A recent study published online by JAMA Internal Medicine shows that prolonged use of marijuana over a long period of time can affect the ability to remember words. The study found that the part of the brain that helps you remember, recall and memorize words (refereed to as “verbal memory”) is negatively impacted by long-term marijuana use.
A lot of times when studies like this are released, I tend to brush them off. However, at least for me personally, this one really resonates.
A little background on me: I’m a writer. While I wouldn’t necessarily refer to myself as a “wordsmith,” I’ve always had a fairly strong hold of the English language. In recent years, however, I’ve found myself “at a loss for words” more often than I’d like to admit.
Now, we’ve all been in a situation where a word is on the tip of our tongue, but for some reason aren’t able to spit it out. This is something that happens to everybody, whether you use marijuana or not. As we get older, our memories start to slip a little bit – and until recently – I’ve always attributed these “brain farts” to just that; aging. However, after reading the results published in this study, I’m beginning to rethink that assertion.
Aside from a six month sabbatical I took from the sweet leaf a couple of years ago, I’ve pretty much been using marijuana everyday for the last ten years. While I’m certainly a proponent of its plethora of benefits, I’m not ignorant enough to think that it’s completely benign.
I’m a firm believer in the old “everything in moderation” adage (but obviously not a mantra I necessarily live by). With that said, I feel as thought I’m qualified to weigh-in on the validity of claims and studies like this one. In this particular case, I’d have to wholeheartedly agree with he findings.
“This study is timely because marijuana use has increased, and many states have legalized marijuana use or decriminalized its possession. We need to better understand the risks of marijuana use, particularly its effects on brain health, to inform decision making by teenagers and adults as well as policymakers.” – Deborah Levine, M.D., Research Team Member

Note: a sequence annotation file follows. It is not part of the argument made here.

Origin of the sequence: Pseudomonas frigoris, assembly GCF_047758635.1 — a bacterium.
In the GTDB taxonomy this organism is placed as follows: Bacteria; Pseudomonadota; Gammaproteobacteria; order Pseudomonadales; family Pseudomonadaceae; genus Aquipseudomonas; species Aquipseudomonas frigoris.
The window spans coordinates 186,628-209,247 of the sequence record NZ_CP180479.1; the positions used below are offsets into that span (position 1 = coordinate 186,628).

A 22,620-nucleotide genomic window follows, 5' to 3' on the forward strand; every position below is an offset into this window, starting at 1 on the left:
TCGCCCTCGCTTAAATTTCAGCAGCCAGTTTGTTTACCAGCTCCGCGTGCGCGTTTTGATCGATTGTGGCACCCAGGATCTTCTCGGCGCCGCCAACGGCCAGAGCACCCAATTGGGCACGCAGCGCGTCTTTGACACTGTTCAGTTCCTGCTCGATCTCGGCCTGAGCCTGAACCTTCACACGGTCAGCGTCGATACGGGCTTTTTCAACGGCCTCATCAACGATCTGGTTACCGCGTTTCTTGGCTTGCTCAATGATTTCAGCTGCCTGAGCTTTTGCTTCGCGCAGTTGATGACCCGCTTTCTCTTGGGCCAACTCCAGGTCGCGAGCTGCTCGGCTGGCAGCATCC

Reto Auer is the co-author of the study, as well as an academic chief resident at the University of Lausanne (Switzerland). Auer says that the study shows the impact marijuana has on your ability to memorize and remember words is incremental, meaning that the more you use, the more your verbal memory will be affected. He also stressed that the results were “only associations,” and not direct proof of cause and effect.
It’s also worth nothing that although the study shows prolonged marijuana use over time can be associated with verbal memory loss, it did not find any evidence that other cognitive functions, such as quick thinking, problem solving and the ability to focus, are affected. This is noteworthy, as many of the longstanding myths about marijuana suggest otherwise.
The published study concludes with the following: “Future studies with multiple assessments of cognition, brain imaging and other functional outcomes should further explore these associations and their potential clinical and public health implications. In the meantime, with recent changes in legislation and the potential for increasing marijuana use in the United States, continuing to warn potential users about the possible harm from exposure to marijuana seems reasonable.”
I agree that as more and more states legalize and decriminalize, educating the public about the benefits, as well as the risks of prolonged marijuana use is important.